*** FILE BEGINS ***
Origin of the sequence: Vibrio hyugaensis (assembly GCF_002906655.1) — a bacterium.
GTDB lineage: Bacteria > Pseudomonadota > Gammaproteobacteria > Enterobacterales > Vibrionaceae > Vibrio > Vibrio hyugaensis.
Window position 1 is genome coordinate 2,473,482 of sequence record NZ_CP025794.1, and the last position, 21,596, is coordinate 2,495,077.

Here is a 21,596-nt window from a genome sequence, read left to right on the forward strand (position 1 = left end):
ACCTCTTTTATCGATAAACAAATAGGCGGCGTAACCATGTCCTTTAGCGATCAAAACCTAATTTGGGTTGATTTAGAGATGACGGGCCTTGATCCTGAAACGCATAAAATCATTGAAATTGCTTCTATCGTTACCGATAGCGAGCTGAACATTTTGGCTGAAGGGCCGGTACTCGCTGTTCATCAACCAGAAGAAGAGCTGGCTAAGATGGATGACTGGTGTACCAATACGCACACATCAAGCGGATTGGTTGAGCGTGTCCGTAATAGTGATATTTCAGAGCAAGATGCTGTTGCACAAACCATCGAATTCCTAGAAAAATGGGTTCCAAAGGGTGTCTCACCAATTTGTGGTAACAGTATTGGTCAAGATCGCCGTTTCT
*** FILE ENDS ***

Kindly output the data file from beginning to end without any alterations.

Origin of the sequence: Vibrio hyugaensis (assembly GCF_002906655.1) — a bacterium.
GTDB lineage: Bacteria > Pseudomonadota > Gammaproteobacteria > Enterobacterales > Vibrionaceae > Vibrio > Vibrio hyugaensis.
Window position 1 is genome coordinate 2,473,482 of sequence record NZ_CP025794.1, and the last position, 21,596, is coordinate 2,495,077.

Here is a 21,596-nt window from a genome sequence, read left to right on the forward strand (position 1 = left end):
ACCTCTTTTATCGATAAACAAATAGGCGGCGTAACCATGTCCTTTAGCGATCAAAACCTAATTTGGGTTGATTTAGAGATGACGGGCCTTGATCCTGAAACGCATAAAATCATTGAAATTGCTTCTATCGTTACCGATAGCGAGCTGAACATTTTGGCTGAAGGGCCGGTACTCGCTGTTCATCAACCAGAAGAAGAGCTGGCTAAGATGGATGACTGGTGTACCAATACGCACACATCAAGCGGATTGGTTGAGCGTGTCCGTAATAGTGATATTTCAGAGCAAGATGCTGTTGCACAAACCATCGAATTCCTAGAAAAATGGGTTCCAAAGGGTGTCTCACCAATTTGTGGTAACAGTATTGGTCAAGATCGCCGTTTCT